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The EU’s humanitarian response to Ukraine crisis

The EU’s response to the crisis in Ukraine has been rapid and transformative. As President Zelenskyy told the European Parliament this week, Ukraine is the front line for the global battle between democracy and dictatorship. Ukraine is not just defending these values but also the territorial integrity of Europe.

While 600,000 have already fled across borders, a further 160,000 are internally displaced. It is anticipated that the total number of refugees could reach 5 million. There are a number of humanitarian actions that Ireland should support in the EU.

Firstly, how we manage this population movement will require a major reversal in EU policy towards refugees. The opportunity now exists to implement the proposed Migration and Asylum Pact and to finally reform the Dublin Convention on refugees. This will allow for an even distribution of refugees across the EU, while ensuring that no refugee is discriminated against. It is worth recalling that the definition of a refugee is one who has fled war, violence, conflict or persecution and has crossed an international border to find safety in another country - the colour of their skin or country of origin is irrelevant.

Article 2 of the Treaty on the EU declares that the Union is founded on respect for human dignity, freedom and human rights. Such commitments are hard to reconcile with the securitisation of migration policy including border push-backs and the outsourcing of migration management to Libya and Turkey.

The European Commission, using the Temporary Protection Directive, has asked Member States to grant temporary asylum to all Ukrainians for up to three years. It remains to be seen whether all Member States will agree to this. At present, Ukrainians can stay visa-free in the EU for up to 90 days however not many have applied for asylum so far. All EU states including Ireland will need to be ready for that.

Poland, Slovakia and even Hungary have opened their borders and we must show solidarity. This is in stark contrast to the attitude taken to Syrian refugees since 2015. It will be ironic to hear Poland and Hungary demanding that other Member States share the burden given that they consistently blocked burden-sharing proposals that would have relieved pressure on Greece and Italy.

Hungary and Slovakia challenged the EU’s triggering of the Article 78 (3) of the Treaty on the Functioning of the EU - a challenge that was rejected by the ECJ in 2017. The judgment confirmed the binding nature of the principle of solidarity in EU migration policy.

That being said, if this crisis reflects a turning point in the attitudes of EU citizens and governments towards refugees or, indeed, the meaning of their EU membership, we must welcome this and channel it constructively for our collective future. If citizens decide they want the EU to be a genuine Area of Freedom, Security and Justice, this is an opportunity to make this happen.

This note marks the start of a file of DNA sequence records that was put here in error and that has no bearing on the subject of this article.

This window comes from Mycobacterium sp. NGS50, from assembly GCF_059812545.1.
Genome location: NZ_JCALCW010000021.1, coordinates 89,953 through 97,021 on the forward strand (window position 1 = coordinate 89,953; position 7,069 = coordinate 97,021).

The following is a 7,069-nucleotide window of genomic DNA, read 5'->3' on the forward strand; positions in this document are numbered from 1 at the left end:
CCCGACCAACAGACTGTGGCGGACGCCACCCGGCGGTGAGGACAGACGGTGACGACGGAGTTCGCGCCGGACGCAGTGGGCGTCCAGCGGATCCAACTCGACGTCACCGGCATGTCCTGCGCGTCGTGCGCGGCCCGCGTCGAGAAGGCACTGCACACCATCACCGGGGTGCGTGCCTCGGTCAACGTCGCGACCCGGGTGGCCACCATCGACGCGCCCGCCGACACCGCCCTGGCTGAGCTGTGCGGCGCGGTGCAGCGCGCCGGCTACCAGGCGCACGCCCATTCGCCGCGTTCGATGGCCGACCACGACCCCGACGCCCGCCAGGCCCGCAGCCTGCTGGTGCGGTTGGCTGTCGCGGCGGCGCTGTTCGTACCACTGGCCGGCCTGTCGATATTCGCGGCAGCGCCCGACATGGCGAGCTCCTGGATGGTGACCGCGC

Secondly, the EU will have to support humanitarian agencies as they prepare to scale up their response in Ukraine and in neighbouring countries.

When I was CEO of GOAL, we responded rapidly to the conflict in Syria. Unlike other International non-Governmental Organisations (INGOs) we made a decision to deploy inside Syria, in the north-western Governorate of Idlib, rather than in neighbouring countries.

In Ukraine, INGOs will be making decisions like this right now with emergency response teams on the ground assessing where they can add value. They will begin coordination meetings with other agencies deciding what services each one is best placed to deliver and in what geography. It is critical that the EU shares the risk associated with delivering aid across conflict lines. These are not laboratory conditions. Ensuring safe corridors for the delivery of aid will involve uncomfortable conversations and a degree of dialogue with Russian forces.

Finally, it is clear that Russia is guilty of war crimes. The attack itself is a war crime (a crime against peace) and a violation of International Humanitarian Law and I have urged the EU to support the establishment of an independent Commission to gather and preserve evidence for future prosecutions. None of this will comes as a surprise to anyone who has followed the war in Syria. Russian jets deliberately targeted civilian infrastructure including bakeries, hospital and schools since 2015.

In the Resolution passed by the European Parliament this week, the EU commits itself to working with other international bodies to prepare for prosecutions in the International Criminal Court. Prosecutions under the principle of Universal Jurisdiction are also contemplated as has already happened in Germany with individuals associated with the Syrian regime.

Like almost all difficult humanitarian contexts, there is no humanitarian solution but the EU has an opportunity to deliver a dynamic and principled response consistent with the Treaty commitments of the EU’s Member States.

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